- Aklak Air - Canada
- Allegheny Commuter
- Altair Airlines
- American Eagle (operated by Wings West Airlines)
- Austin Airways - Canada
- Bar Harbor Airlines
- Bearskin Airlines - Canada
- Britt Airways
- Business Express
- Canadian Airlines Partner (operated by Pacific Coastal Airlines) - Canada
- Cascade Airways
- Chaparral Airlines
- Colgan Air
- Command Airways
- Commuter Airlines
- Desert Sun Airlines
- Eastern Express
- East Hampton Aire
- GP Express Airlines
- Golden Pacific Airlines
- Great Lakes Airlines
- Gulfstream International Airlines
- Henson Airlines
- Kenn Borek Air - Canada
- Lone Star Airlines
- Mackey International Airlines
- Mall Airways
- Marco Island Airways
- Mesa Airlines
- Mesaba Airlines
- Metro Airlines
- Midstate Airlines
- Mississippi Valley Airlines (MVA)
- Mohawk Airlines (late 1980s commuter air carrier)
- New York Air Connection
- Northeast Express Regional Airlines
- Northwest Airlink
- Northwestern Air - Canada
- North Wright Airlines - Canada
- Ocean Airlines
- Piedmont Airlines (1948-1989) - Regional Airlines division
- Pacific Coastal Airlines - Canada
- Pilgrim Airlines
- Pioneer Airlines (1980s commuter air carrier)
- Precision Airlines
- Rio Airways
- Royale Airlines
- San Juan Airlines
- Southern Frontier Airlines - Canada
- Skyways (formerly Scheduled Skyways)
- Sunbird Airlines
- Transwestern Airlines
- Wings West Airlines
- Wright Airlines
Other small commuter airlines in the U.S. and Canada operated the Beechcraft Model 99 as well. The aircraft has also been used in air cargo feeder operations transporting freight.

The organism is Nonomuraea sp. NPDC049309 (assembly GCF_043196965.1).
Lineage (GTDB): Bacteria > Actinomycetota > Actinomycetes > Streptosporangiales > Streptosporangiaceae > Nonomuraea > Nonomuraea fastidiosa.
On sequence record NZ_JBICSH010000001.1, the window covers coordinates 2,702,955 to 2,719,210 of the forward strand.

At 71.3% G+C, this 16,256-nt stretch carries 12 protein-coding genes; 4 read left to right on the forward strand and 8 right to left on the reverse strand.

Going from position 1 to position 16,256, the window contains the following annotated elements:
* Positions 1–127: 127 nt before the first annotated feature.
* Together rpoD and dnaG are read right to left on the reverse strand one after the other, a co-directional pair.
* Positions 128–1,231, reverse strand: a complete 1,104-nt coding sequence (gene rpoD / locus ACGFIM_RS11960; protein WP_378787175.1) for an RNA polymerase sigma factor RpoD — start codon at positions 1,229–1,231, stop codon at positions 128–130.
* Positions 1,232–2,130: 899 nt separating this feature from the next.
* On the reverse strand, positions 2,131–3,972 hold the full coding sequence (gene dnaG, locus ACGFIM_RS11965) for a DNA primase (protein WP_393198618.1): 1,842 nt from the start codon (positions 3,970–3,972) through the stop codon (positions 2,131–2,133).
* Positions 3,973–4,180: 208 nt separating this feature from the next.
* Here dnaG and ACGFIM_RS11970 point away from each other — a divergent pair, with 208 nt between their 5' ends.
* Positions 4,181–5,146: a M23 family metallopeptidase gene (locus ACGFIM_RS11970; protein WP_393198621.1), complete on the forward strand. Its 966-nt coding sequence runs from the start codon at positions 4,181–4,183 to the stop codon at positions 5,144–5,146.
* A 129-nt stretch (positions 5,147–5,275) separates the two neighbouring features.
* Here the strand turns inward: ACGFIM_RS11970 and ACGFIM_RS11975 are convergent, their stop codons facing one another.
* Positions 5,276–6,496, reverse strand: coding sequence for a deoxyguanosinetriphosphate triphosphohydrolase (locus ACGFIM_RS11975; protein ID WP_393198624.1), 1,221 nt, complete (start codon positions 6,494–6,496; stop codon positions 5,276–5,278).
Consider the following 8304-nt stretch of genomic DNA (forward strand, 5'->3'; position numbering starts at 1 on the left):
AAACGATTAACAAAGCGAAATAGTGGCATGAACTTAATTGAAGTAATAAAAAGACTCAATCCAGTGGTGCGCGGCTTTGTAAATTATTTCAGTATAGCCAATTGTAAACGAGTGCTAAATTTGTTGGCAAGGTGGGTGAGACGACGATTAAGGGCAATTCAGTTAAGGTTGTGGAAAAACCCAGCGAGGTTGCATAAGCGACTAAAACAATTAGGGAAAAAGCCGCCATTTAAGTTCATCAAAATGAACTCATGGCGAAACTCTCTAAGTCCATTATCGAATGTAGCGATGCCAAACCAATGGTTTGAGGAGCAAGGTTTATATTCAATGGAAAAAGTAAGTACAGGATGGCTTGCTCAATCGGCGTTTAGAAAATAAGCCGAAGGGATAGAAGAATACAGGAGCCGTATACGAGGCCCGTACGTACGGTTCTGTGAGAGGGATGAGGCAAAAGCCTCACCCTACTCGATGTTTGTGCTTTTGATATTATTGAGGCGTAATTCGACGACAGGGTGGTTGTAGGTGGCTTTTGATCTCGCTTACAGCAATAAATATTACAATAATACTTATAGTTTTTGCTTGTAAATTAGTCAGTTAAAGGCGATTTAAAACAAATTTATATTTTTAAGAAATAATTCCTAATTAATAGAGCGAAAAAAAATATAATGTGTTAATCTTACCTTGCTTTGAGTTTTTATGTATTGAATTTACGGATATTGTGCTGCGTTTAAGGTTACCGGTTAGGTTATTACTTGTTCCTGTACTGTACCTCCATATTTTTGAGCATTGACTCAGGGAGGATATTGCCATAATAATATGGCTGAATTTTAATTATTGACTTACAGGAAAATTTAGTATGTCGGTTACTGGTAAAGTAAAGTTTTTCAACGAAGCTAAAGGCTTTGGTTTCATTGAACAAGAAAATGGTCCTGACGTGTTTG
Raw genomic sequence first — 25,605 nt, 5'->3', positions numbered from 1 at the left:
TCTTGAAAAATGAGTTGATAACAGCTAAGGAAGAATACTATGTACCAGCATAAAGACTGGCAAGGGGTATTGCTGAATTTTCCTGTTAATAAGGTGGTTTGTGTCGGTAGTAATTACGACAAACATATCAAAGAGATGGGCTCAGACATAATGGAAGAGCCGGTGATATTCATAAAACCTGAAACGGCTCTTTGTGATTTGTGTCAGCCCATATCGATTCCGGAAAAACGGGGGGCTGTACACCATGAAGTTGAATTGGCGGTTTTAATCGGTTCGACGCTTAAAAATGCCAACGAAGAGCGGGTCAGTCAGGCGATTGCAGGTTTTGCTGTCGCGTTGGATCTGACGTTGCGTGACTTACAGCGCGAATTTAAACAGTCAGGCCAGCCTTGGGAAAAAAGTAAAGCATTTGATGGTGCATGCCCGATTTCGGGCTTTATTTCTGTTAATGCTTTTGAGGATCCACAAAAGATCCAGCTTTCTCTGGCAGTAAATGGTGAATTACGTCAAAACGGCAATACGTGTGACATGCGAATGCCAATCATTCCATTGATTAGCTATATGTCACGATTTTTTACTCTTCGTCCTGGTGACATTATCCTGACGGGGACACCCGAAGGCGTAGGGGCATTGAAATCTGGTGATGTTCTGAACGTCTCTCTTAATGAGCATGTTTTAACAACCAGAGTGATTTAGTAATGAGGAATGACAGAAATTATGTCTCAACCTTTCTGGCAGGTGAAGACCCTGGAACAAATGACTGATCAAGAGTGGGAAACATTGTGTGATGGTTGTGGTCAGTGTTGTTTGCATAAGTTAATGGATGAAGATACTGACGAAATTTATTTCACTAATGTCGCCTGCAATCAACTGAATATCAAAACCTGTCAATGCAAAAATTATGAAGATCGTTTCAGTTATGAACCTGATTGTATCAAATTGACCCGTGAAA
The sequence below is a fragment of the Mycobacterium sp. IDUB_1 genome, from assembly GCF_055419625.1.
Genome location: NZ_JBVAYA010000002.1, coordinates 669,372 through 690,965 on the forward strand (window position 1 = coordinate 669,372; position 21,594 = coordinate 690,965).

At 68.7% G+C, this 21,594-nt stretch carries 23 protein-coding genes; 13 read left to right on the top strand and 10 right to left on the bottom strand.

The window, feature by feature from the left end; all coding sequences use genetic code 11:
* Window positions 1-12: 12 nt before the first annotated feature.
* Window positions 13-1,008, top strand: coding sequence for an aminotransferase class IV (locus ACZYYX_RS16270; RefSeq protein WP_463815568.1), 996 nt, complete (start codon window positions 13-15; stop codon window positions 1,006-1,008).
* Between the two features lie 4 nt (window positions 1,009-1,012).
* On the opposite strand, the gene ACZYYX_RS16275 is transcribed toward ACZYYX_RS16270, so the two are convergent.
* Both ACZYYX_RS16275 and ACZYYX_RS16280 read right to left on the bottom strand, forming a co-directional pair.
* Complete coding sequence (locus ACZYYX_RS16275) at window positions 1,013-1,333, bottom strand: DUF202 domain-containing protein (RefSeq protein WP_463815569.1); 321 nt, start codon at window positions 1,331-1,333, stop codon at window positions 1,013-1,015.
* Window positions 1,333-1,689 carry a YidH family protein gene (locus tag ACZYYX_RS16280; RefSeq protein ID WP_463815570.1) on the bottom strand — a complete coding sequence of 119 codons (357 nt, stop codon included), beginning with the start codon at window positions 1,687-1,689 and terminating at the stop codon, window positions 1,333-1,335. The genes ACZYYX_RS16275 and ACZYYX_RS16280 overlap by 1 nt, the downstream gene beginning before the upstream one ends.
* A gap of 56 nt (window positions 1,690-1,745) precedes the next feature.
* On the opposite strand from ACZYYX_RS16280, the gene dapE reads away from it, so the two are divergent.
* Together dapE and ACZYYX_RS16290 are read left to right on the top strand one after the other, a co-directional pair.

In addition, Texas International Airlines, which operated Douglas DC-9-10 and McDonnell Douglas DC-9-30 jetliners as well as Convair 600 turboprops, also flew several Beechcraft 99A aircraft during the early 1970s.
Specifications (Model 99A)
Data from Green
- Crew: One
- Capacity: Normally 15 passengers (8-seat 'Business Executive' model available)
- Length: 44 ft 6¾ in (13.58 m)
- Wingspan: 45 ft 10½ in (13.98 m)
- Height: 14 ft 4⅓ in (4.37 m)
- Wing area: 279.7 ft² (25.99 m²)
- Empty weight: 5,533 lb (varies depending upon equipment and configuration) (2,515 kg)
- Loaded weight: <!10400 lb (99 and 99A) l 10900 lb (B99 and aircraft modified with Beech Kit 99-5014); 11300 lb (C99)> ()
- Max. takeoff weight: 10,400, 10,900, or 11,300 lb – see above (4,727 kg)
- Powerplant: 2 × Pratt & Whitney PT6A-20, -27. or -36 turboprop Hartzell constant speed, feathering, and reversing, 550, 680, or 715 eshp depending upon model/mod status () each
- Cruise speed: 205 knots (380 km/h) at 10,000 ft (3,050 m)
- Range: 910 nm (1,048 mi, 1,686 km) at 216 mph (347 km/h) at 8,000 ft (2,440 m)
- Service ceiling: 26,200 ft (7,988 m)
- Rate of climb: 1,700 ft/min (8.63 m/s)
- Related development
- Aircraft of comparable role, configuration and era
- Related lists
- Flight International 2011 World Airliner Census, p.10; retrieved 31 August 2011
- Official Airline Guide (OAG flights schedule editions: 4/1/74, 11/15/79, 4/1/81, 7/1/83, 2/15/85, 12/15/89 & 4/2/95
- http://www.departedflights.com, July 1, 1970 Texas International system timetable
- Green, William, The Observers Book of Aircraft, Frederick Warne & Co. Ltd, 1970. ISBN 0-7232-0087-4